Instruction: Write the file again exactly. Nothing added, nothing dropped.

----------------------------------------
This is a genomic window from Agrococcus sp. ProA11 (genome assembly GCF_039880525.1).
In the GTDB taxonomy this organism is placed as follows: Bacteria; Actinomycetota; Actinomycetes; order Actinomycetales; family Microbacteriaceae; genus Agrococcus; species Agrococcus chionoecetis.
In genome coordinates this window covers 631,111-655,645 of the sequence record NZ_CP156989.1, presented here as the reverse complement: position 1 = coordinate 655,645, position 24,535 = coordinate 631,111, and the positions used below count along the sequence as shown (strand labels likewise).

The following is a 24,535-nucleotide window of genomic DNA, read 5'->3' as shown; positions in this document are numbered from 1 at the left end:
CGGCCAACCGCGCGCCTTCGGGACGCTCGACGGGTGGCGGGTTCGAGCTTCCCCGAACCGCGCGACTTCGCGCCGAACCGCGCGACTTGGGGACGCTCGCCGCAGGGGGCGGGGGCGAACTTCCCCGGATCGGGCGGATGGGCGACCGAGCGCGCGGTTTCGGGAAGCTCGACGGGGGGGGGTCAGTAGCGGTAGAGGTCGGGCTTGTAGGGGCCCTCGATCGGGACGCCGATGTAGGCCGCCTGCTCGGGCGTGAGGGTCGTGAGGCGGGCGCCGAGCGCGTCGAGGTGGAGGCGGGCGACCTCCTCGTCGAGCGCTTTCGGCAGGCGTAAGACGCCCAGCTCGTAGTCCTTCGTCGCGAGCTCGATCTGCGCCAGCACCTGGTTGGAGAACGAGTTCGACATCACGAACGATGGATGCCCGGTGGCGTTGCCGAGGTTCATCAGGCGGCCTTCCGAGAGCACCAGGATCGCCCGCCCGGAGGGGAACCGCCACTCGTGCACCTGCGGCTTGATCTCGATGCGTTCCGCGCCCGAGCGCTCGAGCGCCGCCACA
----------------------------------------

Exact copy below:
This is a genomic window from Agrococcus sp. ProA11 (genome assembly GCF_039880525.1).
In the GTDB taxonomy this organism is placed as follows: Bacteria; Actinomycetota; Actinomycetes; order Actinomycetales; family Microbacteriaceae; genus Agrococcus; species Agrococcus chionoecetis.
In genome coordinates this window covers 631,111-655,645 of the sequence record NZ_CP156989.1, presented here as the reverse complement: position 1 = coordinate 655,645, position 24,535 = coordinate 631,111, and the positions used below count along the sequence as shown (strand labels likewise).

The following is a 24,535-nucleotide window of genomic DNA, read 5'->3' as shown; positions in this document are numbered from 1 at the left end:
CGGCCAACCGCGCGCCTTCGGGACGCTCGACGGGTGGCGGGTTCGAGCTTCCCCGAACCGCGCGACTTCGCGCCGAACCGCGCGACTTGGGGACGCTCGCCGCAGGGGGCGGGGGCGAACTTCCCCGGATCGGGCGGATGGGCGACCGAGCGCGCGGTTTCGGGAAGCTCGACGGGGGGGGGTCAGTAGCGGTAGAGGTCGGGCTTGTAGGGGCCCTCGATCGGGACGCCGATGTAGGCCGCCTGCTCGGGCGTGAGGGTCGTGAGGCGGGCGCCGAGCGCGTCGAGGTGGAGGCGGGCGACCTCCTCGTCGAGCGCTTTCGGCAGGCGTAAGACGCCCAGCTCGTAGTCCTTCGTCGCGAGCTCGATCTGCGCCAGCACCTGGTTGGAGAACGAGTTCGACATCACGAACGATGGATGCCCGGTGGCGTTGCCGAGGTTCATCAGGCGGCCTTCCGAGAGCACCAGGATCGCCCGCCCGGAGGGGAACCGCCACTCGTGCACCTGCGGCTTGATCTCGATGCGTTCCGCGCCCGAGCGCTCGAGCGCCGCCACA